Saturday morning, I made the quick trip down to Chicago for my first-ever (and the 20th annual) Lollapalooza show. I wasn't there all that long, since I was primarily tasked with helping out our friends from FM 102.1, who invited me, but I certainly lingered long enough to make a few impressions.
First of all, witnessing the event from both the press area and the audience's perspective, it's tough not to compare it to Summerfest. In some ways, the Big Gig clobbers Lolla; in others, it could learn something. At the end of the day, I'll stick with Summerfest. Here's why:
The grounds, themselves, were expansive. With 250,000 in attendance, Grant Park felt very spread out, with tons of space between stages. Organizers did a good job of using fences to separate areas, like the hundreds of port-a-potties, from the beer tents and marketplace. All day long, it never felt crowded. We didn't stay to see Eminem, but given the incredible size the festival had to work with, there was lots of room to roam.
However, the grass surface of Grant Park got wet, muddy and stinky on Saturday, and Lollapalooza felt like a farm that reeked of manure. That's not Chicago's fault, of course, but mud would never be a problem at Summerfest.
Concession-wise, Lollapalooza was stacked with food options, and even though I had no interest in a beer in the blazing sun, their choices (Budweiser, of course) were comparable at $5 and $7.
The Lollapalooza App was also very advanced, and technologically speaking, the festival ran circles around the Big Gig. All the details had a mellow, organized feel to them, from top to bottom. It certainly didn't seem "indie" in the least, though; overall, much more corporate that Summerfest.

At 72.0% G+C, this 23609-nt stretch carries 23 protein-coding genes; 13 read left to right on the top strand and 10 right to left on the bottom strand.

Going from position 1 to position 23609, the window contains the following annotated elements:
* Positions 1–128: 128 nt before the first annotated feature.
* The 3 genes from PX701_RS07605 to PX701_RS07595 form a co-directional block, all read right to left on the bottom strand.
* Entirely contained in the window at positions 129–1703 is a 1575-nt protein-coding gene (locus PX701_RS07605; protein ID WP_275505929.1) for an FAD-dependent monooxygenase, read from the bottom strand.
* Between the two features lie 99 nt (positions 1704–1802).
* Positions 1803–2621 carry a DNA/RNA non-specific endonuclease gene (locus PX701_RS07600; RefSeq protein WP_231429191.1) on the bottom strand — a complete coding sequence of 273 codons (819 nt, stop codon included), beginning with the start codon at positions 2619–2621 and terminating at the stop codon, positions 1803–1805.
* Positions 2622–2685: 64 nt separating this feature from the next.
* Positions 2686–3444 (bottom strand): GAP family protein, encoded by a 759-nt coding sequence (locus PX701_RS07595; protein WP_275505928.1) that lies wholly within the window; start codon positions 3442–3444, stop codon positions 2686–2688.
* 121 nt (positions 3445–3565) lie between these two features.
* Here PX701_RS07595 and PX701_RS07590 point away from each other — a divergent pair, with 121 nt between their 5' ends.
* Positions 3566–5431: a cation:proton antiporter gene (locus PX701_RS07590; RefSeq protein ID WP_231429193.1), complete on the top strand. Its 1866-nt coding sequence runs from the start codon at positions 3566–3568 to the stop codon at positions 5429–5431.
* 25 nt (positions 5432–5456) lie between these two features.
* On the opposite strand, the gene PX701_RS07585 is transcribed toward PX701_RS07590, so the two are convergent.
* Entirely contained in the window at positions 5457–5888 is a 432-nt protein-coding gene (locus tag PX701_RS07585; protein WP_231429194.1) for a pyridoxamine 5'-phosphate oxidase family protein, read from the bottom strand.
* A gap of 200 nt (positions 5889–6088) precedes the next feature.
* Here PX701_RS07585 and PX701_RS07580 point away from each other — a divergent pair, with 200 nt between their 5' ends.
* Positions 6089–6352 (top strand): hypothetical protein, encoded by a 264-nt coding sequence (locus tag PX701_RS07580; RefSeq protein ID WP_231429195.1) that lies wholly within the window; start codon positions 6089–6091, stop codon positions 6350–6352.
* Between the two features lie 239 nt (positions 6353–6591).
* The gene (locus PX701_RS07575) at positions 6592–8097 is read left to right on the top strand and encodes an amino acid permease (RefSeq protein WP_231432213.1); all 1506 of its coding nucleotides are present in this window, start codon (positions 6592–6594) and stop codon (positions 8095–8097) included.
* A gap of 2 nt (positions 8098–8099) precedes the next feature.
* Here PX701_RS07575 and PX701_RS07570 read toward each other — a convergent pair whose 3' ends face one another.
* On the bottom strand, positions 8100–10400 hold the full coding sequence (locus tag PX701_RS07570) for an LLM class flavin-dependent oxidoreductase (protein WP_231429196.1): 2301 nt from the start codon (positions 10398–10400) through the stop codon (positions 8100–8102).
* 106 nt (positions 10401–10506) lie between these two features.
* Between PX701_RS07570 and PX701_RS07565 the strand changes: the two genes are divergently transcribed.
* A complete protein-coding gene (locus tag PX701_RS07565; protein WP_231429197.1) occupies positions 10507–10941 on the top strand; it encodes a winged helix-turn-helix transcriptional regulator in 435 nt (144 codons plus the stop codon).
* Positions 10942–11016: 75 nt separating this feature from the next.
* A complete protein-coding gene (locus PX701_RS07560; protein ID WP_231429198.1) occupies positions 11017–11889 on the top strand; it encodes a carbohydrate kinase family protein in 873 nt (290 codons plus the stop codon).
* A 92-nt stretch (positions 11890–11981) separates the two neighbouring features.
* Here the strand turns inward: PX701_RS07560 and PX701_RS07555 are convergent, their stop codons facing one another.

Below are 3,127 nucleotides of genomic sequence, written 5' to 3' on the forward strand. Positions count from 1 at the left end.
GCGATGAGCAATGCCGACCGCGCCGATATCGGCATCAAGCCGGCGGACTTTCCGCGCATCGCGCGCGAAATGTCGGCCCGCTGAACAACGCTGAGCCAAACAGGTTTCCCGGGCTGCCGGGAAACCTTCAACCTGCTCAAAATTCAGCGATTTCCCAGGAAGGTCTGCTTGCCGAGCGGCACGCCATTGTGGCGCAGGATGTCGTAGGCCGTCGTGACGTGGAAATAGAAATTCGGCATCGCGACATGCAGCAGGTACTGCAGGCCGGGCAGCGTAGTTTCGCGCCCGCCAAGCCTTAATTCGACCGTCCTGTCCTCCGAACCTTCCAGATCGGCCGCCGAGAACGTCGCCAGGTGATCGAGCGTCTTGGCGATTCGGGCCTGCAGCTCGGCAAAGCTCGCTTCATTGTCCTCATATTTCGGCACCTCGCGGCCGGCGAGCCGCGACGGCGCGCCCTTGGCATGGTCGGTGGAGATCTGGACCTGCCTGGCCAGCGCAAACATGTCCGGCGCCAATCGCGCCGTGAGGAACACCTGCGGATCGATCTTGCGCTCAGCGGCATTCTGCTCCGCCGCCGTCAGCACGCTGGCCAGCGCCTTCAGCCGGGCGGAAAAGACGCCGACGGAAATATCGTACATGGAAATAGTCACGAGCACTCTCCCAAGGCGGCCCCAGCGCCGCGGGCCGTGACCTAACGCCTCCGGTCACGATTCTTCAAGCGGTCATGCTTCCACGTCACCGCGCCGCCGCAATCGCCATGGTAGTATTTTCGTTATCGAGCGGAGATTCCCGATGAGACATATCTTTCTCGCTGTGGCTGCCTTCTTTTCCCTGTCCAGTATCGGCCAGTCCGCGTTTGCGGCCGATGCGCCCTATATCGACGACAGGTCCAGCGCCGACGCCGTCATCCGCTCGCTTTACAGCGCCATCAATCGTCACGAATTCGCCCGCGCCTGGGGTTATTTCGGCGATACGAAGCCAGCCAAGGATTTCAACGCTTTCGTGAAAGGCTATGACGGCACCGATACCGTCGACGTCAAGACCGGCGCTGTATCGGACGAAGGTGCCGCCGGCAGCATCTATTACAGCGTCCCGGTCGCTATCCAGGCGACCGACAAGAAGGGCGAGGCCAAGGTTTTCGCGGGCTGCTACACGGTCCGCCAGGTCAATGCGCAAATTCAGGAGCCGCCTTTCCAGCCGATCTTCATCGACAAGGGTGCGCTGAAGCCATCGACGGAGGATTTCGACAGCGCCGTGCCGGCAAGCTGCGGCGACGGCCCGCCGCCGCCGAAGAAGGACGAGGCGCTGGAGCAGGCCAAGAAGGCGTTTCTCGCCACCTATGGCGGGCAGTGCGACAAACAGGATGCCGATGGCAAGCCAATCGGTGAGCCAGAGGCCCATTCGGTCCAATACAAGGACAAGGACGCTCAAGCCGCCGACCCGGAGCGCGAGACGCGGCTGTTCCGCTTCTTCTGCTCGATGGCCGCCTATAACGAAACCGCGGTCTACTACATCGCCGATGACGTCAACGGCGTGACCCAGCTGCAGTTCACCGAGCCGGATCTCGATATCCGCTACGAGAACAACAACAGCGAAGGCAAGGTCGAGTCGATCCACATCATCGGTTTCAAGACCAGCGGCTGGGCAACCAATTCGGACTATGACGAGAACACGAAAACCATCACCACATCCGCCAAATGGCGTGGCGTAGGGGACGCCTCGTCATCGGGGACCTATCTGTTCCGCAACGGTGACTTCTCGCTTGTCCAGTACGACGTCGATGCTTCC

Not that it's the concern of the fest going public, but Lollapalooza's press access is great. It's a cordoned off area with working wi-fi, tons of technology and beverages to hydrate in the scorching mid-August heat. In addition to the roaming performers and artist-only swag (did someone say free blue jeans?), we saw some random "celebrities" wander through, like Ashlee Simpson, Taylor Momsen and oddly, Tim Meadows (I only recognized Meadows). But, one can't see the bands from this media village, so it also felt very distant. Summerfest's media area is, well, non-existent.
Finally, in terms of music, I found the acoustics to be very good, since most bands had staggered starting times on the stage. I wasn't there to review any shows, specifically and I wasn't listening with a critical ear, but I will say that dollar for dollar, any day of Summerfest had an overall stronger lineup that Friday, Saturday or Sunday. No, Summerfest doesn't get Coldplay, but when you add a Marcus act plus a few side stage headliners, it's a much better value in Milwaukee.
For $215, yes, you have the opportunity to see some pretty big bands in a general admission environment. But even with a daily pass, Lollapalooza is nowhere the bargain that Summerfest is, and to me, not as much fun, either.
Andy, I went two days this year, and agree/disagree. Here are my impressions: 1) Yes there are a ton of drunks, I noticed (especially at Coldplay and Eminem) that most were underage suburban teens, but people in my hotel made comments about how bad it's getting compared to years back. 2) SF has a worse music lineup than Lolla for sure, but you can't really compare since Lolla targets a specific demo while SF tried to please everyone on the planet. 3) The corporate sponsorship at both places is out of hand 4) Better layout at the park this year made it seem never too crowded, but I don't care for a lot of the food vendors and the beer selection is horrible (Bud Light - really?). 5) SF needs to attract more buzz worthy acts that Lolla does right.
"Lolla is not loaded with a bunch of middle aged drunks just trying to relive their youth."
hoo boy! sounds like someone's never been to Lolla!
Big Audio Dynamite! Soundgarden! Strokes!
Jesus Christ. This is what we get from OMC for a Lolla write up? Generally like your stuff, Andy, but music (festival) critic you are not.
There is no way Summerfest has a stronger lineup. I feel like Summerfest will just fill the slots with any band just to keep the 11 days of music and keep the title of "The Worlds Largest Music Festival". Summerfest should try to be The Worlds Greatest Music Festival, and get over the size. Also, I thought I read somewhere that any band that plays Lolla, cannot play anywhere else within a certain distance for 60 days. If I was in a band and had a choice of either playing at Lollapalooza or Summerfest...hands down Lolla.